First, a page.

Promoting Diversity - The American Express Way
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Case Code : HROB083
Case Length : 15 Pages
Period : 1981-2006
Pub. Date : 2006
Teaching Note :Not Available
Organization : American Express Company
Industry : Diversified
Countries : USA
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This case study was compiled from published sources, and is intended to be used as a basis for class discussion. It is not intended to illustrate either effective or ineffective handling of a management situation. Nor is it a primary information source.
Diversity at Amex
Diversity was an integral part of the culture at AmEx. AmEx believed that focusing on diversity was one of the ways to gain competitive advantage in the rapidly expanding global markets.
Having a diverse workforce allowed AmEx to obtain a better understanding of the varied markets it operated in. Diversity has been defined in various ways by experts. The narrow definition, the one pertaining to the Equal Employment Opportunity Commission (EEOC) in the US, defined diversity in terms of gender, race, ethnicity, nationality, age, religion, and disability. However, over the years the concept of diversity widened to include parameters like marital status, language, sexual orientation and tenure with the organization. AmEx embraced and promoted diversity in the broad sense, and its diversity initiatives covered a large number of groups including women, minorities, senior employees, people with disabilities, and homosexuals...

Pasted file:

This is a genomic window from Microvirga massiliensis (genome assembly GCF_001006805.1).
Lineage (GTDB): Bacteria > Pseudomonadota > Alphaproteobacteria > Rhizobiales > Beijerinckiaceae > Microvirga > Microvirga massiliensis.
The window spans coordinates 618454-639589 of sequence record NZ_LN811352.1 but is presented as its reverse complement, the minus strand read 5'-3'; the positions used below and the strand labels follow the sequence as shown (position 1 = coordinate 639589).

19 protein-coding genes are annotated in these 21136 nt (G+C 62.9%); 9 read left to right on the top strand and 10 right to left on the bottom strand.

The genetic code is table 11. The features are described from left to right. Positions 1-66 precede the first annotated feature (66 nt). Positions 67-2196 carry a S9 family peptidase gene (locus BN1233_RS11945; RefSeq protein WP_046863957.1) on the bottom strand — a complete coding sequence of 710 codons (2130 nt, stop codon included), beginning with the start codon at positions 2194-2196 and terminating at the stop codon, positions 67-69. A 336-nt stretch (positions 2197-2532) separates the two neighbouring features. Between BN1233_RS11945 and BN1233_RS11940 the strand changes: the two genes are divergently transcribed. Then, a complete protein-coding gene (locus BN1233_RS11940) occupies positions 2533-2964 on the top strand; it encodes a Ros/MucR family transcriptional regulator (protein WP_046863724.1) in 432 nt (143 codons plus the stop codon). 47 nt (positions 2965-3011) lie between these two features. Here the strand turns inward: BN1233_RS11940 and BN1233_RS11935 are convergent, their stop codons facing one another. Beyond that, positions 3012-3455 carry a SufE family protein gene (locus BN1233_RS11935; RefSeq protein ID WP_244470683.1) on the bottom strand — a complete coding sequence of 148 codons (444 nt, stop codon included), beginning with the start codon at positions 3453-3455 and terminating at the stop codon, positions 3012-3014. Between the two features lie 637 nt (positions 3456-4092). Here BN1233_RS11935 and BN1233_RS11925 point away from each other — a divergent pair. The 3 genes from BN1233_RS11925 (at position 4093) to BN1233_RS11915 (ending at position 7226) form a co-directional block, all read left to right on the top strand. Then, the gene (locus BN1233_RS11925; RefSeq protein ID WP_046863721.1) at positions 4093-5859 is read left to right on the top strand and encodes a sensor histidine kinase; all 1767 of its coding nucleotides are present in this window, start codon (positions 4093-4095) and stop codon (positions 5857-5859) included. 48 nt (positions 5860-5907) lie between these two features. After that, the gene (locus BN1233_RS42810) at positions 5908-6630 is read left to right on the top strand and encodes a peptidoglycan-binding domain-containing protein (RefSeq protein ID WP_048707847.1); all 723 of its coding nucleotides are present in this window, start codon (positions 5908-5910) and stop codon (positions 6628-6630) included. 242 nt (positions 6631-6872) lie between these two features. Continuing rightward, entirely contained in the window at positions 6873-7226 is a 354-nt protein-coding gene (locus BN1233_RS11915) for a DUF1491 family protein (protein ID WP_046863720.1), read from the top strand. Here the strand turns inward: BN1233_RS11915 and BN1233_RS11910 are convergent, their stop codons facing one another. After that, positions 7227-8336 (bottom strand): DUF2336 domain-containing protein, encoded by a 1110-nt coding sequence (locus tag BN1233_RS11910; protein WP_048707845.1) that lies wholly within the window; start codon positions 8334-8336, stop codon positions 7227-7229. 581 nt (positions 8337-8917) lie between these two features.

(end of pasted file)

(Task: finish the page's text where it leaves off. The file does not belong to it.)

Despite AmEx's commendable diversity initiatives and the testimony of several satisfied employees, the company did not escape criticism. Over the years, AmEx had become involved in a few controversies related to discrimination.
One of the biggest controversies that the company faced was a class action gender discrimination lawsuit in 1999. During the late 1990s, several female advisors at AEFA complained to the EEOC that the unit's managers discriminated against them on the basis of gender, and showed preferential treatment to white males in terms of assignments, mentoring programs, promotions and compensation. They also said that they faced a sexually hostile environment at AEFA. Although the complainants were from different locations, their complaints were similar. Shirley Krieger from AEFA's New York office said that although she had worked at the unit for more than 13 years, her superiors had been trying to get her to resign saying that she was 'too old'...
Exhibit I: Awards Received by Amex in early 2006
Exhibit II: Annual Financials
Exhibit III: AMEX's Supplier Diversity Policies